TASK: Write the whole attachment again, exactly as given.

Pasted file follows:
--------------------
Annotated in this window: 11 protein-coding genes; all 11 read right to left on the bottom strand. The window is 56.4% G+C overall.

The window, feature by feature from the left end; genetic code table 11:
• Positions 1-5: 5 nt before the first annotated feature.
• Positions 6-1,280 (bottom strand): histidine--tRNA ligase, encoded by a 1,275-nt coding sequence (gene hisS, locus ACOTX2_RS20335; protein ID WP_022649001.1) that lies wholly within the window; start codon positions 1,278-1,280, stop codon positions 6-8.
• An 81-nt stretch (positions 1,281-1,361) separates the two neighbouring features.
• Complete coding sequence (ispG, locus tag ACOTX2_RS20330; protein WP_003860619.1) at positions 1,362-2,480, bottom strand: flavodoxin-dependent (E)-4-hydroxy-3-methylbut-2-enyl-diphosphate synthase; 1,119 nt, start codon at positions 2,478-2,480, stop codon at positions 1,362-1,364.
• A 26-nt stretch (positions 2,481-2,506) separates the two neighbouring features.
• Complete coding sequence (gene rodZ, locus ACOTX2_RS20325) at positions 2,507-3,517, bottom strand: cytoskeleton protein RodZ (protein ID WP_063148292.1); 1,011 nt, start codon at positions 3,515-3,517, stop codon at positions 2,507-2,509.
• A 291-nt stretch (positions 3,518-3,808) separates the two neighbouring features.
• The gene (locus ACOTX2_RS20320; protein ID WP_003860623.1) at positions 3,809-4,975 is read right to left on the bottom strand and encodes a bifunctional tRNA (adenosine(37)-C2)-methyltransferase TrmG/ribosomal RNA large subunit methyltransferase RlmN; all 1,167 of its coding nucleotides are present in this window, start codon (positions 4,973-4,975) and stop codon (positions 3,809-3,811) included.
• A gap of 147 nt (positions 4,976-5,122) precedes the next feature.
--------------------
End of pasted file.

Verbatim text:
Annotated in this window: 11 protein-coding genes; all 11 read right to left on the bottom strand. The window is 56.4% G+C overall.

The window, feature by feature from the left end; genetic code table 11:
• Positions 1-5: 5 nt before the first annotated feature.
• Positions 6-1,280 (bottom strand): histidine--tRNA ligase, encoded by a 1,275-nt coding sequence (gene hisS, locus ACOTX2_RS20335; protein ID WP_022649001.1) that lies wholly within the window; start codon positions 1,278-1,280, stop codon positions 6-8.
• An 81-nt stretch (positions 1,281-1,361) separates the two neighbouring features.
• Complete coding sequence (ispG, locus tag ACOTX2_RS20330; protein WP_003860619.1) at positions 1,362-2,480, bottom strand: flavodoxin-dependent (E)-4-hydroxy-3-methylbut-2-enyl-diphosphate synthase; 1,119 nt, start codon at positions 2,478-2,480, stop codon at positions 1,362-1,364.
• A 26-nt stretch (positions 2,481-2,506) separates the two neighbouring features.
• Complete coding sequence (gene rodZ, locus ACOTX2_RS20325) at positions 2,507-3,517, bottom strand: cytoskeleton protein RodZ (protein ID WP_063148292.1); 1,011 nt, start codon at positions 3,515-3,517, stop codon at positions 2,507-2,509.
• A 291-nt stretch (positions 3,518-3,808) separates the two neighbouring features.
• The gene (locus ACOTX2_RS20320; protein ID WP_003860623.1) at positions 3,809-4,975 is read right to left on the bottom strand and encodes a bifunctional tRNA (adenosine(37)-C2)-methyltransferase TrmG/ribosomal RNA large subunit methyltransferase RlmN; all 1,167 of its coding nucleotides are present in this window, start codon (positions 4,973-4,975) and stop codon (positions 3,809-3,811) included.
• A gap of 147 nt (positions 4,976-5,122) precedes the next feature.